Want to become a signature voice of your troubled nation? Perhaps you need a decades-long exile in California.
It worked for Czesław Miłosz, who entered the pantheon of Polish poets thanks to works he wrote mostly in Berkeley.
The poet’s story—told by humanities scholar Cynthia L. Haven in a surprising and thought-provoking recent book, Czesław Miłosz: A California Life—reminds us how our state allows people to move both further from and closer to home, often at the same time.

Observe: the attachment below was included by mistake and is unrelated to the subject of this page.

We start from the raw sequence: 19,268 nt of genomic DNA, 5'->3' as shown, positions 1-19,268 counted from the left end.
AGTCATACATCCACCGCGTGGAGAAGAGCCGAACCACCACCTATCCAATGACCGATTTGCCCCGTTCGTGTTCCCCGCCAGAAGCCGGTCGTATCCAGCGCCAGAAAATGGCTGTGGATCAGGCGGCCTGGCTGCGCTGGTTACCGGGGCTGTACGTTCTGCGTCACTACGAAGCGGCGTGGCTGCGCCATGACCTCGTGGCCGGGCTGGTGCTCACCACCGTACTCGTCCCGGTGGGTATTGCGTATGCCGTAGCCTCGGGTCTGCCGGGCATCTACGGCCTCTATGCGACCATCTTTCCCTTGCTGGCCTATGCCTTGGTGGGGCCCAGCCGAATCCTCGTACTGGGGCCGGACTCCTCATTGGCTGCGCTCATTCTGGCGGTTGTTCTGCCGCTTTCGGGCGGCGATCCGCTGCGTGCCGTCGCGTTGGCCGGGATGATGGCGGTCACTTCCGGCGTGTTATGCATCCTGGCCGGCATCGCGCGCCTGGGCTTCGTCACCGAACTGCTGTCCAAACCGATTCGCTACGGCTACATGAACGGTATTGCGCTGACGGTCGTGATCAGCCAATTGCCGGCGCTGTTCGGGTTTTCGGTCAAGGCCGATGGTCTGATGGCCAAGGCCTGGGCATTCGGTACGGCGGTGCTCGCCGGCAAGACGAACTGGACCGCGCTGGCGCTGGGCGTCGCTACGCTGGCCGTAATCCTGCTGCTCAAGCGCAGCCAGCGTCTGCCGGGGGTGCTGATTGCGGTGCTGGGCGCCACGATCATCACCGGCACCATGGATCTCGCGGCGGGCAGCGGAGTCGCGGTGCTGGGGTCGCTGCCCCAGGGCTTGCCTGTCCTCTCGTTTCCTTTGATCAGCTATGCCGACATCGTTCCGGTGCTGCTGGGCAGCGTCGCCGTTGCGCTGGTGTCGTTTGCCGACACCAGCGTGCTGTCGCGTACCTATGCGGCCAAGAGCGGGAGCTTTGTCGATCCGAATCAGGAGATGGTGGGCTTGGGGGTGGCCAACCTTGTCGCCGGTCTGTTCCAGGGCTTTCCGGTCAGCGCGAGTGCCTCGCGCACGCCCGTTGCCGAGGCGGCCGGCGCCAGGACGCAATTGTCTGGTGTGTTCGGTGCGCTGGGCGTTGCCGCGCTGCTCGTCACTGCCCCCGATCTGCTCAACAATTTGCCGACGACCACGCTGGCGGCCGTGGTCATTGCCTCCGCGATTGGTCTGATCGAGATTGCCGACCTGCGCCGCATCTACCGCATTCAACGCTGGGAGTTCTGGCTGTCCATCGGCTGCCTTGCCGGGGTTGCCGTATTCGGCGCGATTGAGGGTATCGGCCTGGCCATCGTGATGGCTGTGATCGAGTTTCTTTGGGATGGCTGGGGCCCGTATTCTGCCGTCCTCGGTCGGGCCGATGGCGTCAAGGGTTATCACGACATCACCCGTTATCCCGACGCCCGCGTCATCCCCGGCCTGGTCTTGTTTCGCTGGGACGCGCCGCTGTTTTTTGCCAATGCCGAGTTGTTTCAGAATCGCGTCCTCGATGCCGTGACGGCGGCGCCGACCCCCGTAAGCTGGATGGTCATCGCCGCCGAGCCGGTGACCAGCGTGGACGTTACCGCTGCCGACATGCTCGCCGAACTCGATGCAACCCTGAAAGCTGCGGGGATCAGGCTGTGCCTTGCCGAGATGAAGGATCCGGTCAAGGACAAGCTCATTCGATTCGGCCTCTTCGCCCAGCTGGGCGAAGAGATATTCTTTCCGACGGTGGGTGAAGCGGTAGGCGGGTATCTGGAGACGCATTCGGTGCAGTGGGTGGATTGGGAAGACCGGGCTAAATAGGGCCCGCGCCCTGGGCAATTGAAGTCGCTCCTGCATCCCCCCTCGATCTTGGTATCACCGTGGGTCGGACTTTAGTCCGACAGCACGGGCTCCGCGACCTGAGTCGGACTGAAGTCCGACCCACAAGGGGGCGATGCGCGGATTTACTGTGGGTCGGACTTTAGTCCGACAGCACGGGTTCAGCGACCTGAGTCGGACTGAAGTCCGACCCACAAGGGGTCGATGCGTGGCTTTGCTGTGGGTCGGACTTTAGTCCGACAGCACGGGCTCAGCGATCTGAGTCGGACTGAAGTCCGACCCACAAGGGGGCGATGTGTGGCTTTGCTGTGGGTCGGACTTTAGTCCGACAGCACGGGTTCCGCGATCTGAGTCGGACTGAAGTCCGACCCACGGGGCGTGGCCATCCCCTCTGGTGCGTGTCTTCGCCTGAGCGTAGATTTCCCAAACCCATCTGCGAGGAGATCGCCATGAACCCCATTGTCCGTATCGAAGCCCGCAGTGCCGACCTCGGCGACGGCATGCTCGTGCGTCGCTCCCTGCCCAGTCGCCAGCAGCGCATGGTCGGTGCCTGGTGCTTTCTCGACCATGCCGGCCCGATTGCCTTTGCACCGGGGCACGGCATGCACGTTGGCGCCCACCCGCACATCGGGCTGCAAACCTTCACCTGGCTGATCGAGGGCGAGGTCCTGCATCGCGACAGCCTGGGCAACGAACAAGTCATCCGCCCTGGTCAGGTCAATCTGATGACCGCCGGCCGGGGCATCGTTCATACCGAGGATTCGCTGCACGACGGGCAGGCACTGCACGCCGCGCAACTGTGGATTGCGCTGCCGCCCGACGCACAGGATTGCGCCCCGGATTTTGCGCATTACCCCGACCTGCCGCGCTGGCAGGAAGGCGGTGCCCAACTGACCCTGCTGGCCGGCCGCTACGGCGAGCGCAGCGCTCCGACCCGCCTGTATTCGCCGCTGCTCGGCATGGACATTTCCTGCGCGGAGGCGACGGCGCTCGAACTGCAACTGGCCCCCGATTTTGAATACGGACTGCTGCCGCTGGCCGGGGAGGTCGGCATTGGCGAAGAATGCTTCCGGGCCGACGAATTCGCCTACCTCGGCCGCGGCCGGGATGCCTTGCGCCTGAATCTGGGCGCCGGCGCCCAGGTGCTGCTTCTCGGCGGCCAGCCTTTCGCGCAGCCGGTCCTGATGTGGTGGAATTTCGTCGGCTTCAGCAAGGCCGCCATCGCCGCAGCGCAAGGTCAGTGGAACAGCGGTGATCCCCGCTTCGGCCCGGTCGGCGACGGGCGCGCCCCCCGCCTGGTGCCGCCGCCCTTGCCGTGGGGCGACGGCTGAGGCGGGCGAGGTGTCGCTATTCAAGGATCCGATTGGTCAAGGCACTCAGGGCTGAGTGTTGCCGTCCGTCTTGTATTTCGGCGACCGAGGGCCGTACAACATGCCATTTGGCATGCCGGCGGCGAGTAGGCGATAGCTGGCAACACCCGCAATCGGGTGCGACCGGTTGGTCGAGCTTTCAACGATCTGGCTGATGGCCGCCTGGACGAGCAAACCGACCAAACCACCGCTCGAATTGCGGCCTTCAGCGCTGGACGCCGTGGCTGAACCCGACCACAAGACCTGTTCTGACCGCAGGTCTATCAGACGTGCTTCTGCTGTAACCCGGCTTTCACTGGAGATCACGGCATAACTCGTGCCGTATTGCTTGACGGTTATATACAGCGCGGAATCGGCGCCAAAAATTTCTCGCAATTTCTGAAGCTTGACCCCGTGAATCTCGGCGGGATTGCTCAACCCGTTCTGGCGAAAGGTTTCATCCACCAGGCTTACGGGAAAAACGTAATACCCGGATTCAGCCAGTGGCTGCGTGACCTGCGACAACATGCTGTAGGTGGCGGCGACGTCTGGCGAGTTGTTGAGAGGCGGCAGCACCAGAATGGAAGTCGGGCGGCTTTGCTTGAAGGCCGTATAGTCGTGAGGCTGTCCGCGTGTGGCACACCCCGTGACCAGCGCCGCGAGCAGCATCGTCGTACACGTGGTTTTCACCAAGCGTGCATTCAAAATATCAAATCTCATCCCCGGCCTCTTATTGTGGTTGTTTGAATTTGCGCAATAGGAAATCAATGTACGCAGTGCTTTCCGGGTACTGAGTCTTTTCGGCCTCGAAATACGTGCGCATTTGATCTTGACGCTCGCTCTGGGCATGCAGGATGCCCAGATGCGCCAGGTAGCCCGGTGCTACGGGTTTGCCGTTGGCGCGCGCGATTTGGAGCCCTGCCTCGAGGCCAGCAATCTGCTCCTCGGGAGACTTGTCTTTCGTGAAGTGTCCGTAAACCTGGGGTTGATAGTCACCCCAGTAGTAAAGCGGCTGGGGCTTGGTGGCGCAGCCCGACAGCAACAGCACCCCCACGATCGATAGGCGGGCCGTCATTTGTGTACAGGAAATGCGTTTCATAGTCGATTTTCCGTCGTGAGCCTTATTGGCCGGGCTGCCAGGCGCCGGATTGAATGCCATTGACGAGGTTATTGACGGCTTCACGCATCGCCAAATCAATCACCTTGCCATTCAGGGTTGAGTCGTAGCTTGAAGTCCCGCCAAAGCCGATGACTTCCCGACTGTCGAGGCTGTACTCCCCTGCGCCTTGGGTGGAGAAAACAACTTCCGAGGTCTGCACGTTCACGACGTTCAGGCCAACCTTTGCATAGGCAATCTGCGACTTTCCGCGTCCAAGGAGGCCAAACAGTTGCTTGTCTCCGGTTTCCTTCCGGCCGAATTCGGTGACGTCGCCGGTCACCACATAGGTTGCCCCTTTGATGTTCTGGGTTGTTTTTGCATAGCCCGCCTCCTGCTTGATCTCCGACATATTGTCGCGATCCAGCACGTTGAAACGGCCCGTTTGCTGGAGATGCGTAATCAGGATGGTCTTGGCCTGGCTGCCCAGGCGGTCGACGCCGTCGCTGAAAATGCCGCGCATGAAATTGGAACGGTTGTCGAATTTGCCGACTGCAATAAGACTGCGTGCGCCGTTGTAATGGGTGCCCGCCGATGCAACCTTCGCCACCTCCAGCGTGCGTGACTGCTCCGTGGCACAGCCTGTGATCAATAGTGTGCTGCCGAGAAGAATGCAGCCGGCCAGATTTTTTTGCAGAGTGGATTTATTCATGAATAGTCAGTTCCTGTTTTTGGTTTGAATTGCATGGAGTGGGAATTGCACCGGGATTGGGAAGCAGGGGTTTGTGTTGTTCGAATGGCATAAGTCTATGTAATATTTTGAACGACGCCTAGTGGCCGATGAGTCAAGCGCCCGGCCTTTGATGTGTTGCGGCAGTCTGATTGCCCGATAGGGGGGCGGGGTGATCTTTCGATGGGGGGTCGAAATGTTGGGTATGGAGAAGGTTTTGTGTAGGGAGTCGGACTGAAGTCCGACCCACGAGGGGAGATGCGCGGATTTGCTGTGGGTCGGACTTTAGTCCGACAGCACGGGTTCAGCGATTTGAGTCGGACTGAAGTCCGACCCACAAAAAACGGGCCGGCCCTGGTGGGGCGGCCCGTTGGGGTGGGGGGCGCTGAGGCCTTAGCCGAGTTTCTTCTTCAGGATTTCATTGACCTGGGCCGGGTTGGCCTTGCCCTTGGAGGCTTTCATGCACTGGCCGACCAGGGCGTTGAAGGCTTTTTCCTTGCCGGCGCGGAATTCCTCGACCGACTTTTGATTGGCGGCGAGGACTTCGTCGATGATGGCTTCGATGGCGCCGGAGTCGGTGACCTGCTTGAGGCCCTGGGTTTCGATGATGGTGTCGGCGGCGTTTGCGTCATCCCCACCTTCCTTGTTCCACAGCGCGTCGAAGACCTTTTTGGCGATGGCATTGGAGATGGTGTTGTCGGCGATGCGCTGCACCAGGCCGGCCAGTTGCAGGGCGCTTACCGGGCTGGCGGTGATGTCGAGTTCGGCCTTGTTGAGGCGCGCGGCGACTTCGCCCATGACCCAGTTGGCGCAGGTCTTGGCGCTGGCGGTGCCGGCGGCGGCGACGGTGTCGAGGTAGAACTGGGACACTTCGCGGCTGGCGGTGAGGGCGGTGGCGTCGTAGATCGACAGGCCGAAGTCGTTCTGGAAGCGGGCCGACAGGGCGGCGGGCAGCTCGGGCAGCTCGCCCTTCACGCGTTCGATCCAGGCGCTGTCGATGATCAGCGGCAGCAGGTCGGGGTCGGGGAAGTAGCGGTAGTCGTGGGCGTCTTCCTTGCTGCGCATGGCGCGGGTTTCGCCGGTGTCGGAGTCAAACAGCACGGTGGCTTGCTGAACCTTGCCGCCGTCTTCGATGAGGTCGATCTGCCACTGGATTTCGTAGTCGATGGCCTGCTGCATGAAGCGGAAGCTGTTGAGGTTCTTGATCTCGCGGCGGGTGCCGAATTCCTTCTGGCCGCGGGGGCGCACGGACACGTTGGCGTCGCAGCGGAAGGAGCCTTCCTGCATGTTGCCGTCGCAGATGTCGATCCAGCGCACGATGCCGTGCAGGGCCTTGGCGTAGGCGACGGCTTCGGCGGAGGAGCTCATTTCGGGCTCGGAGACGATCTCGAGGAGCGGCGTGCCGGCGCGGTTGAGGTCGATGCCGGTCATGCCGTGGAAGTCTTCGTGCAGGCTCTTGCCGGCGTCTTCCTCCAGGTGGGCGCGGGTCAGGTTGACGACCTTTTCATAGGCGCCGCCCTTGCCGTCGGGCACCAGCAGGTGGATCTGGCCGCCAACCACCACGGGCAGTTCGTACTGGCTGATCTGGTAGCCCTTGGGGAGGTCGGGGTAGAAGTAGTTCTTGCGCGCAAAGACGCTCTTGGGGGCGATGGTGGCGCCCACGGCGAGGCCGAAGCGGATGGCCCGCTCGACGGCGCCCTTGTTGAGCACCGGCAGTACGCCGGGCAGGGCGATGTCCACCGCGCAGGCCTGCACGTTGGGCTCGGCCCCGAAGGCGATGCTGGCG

Miłosz, while famous in Poland and in poetry circles (Joseph Brodsky called him the …